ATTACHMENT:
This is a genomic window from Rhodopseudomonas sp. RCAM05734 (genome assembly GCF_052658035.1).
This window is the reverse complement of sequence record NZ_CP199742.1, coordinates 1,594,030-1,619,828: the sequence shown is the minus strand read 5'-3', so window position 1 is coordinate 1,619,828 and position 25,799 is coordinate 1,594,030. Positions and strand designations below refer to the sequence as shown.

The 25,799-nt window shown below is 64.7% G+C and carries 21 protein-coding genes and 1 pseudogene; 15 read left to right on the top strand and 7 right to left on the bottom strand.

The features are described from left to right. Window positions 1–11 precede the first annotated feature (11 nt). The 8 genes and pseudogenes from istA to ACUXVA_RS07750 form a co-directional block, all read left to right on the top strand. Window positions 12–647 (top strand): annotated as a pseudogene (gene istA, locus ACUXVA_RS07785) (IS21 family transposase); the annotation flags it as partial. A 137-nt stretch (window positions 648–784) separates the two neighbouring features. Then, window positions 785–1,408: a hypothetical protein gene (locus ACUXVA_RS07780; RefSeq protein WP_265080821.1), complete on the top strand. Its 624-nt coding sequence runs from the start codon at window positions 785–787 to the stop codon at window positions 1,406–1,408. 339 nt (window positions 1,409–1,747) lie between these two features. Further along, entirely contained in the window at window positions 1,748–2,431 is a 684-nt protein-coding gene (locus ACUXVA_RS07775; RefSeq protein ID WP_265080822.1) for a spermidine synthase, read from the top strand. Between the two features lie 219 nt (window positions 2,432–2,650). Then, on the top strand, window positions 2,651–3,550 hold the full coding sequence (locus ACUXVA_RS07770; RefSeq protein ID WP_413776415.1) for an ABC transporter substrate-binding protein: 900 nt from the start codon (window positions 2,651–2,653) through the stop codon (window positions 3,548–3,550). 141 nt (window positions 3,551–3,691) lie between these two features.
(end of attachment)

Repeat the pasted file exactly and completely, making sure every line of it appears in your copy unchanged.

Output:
This is a genomic window from Rhodopseudomonas sp. RCAM05734 (genome assembly GCF_052658035.1).
This window is the reverse complement of sequence record NZ_CP199742.1, coordinates 1,594,030-1,619,828: the sequence shown is the minus strand read 5'-3', so window position 1 is coordinate 1,619,828 and position 25,799 is coordinate 1,594,030. Positions and strand designations below refer to the sequence as shown.

The 25,799-nt window shown below is 64.7% G+C and carries 21 protein-coding genes and 1 pseudogene; 15 read left to right on the top strand and 7 right to left on the bottom strand.

The features are described from left to right. Window positions 1–11 precede the first annotated feature (11 nt). The 8 genes and pseudogenes from istA to ACUXVA_RS07750 form a co-directional block, all read left to right on the top strand. Window positions 12–647 (top strand): annotated as a pseudogene (gene istA, locus ACUXVA_RS07785) (IS21 family transposase); the annotation flags it as partial. A 137-nt stretch (window positions 648–784) separates the two neighbouring features. Then, window positions 785–1,408: a hypothetical protein gene (locus ACUXVA_RS07780; RefSeq protein WP_265080821.1), complete on the top strand. Its 624-nt coding sequence runs from the start codon at window positions 785–787 to the stop codon at window positions 1,406–1,408. 339 nt (window positions 1,409–1,747) lie between these two features. Further along, entirely contained in the window at window positions 1,748–2,431 is a 684-nt protein-coding gene (locus ACUXVA_RS07775; RefSeq protein ID WP_265080822.1) for a spermidine synthase, read from the top strand. Between the two features lie 219 nt (window positions 2,432–2,650). Then, on the top strand, window positions 2,651–3,550 hold the full coding sequence (locus ACUXVA_RS07770; RefSeq protein ID WP_413776415.1) for an ABC transporter substrate-binding protein: 900 nt from the start codon (window positions 2,651–2,653) through the stop codon (window positions 3,548–3,550). 141 nt (window positions 3,551–3,691) lie between these two features.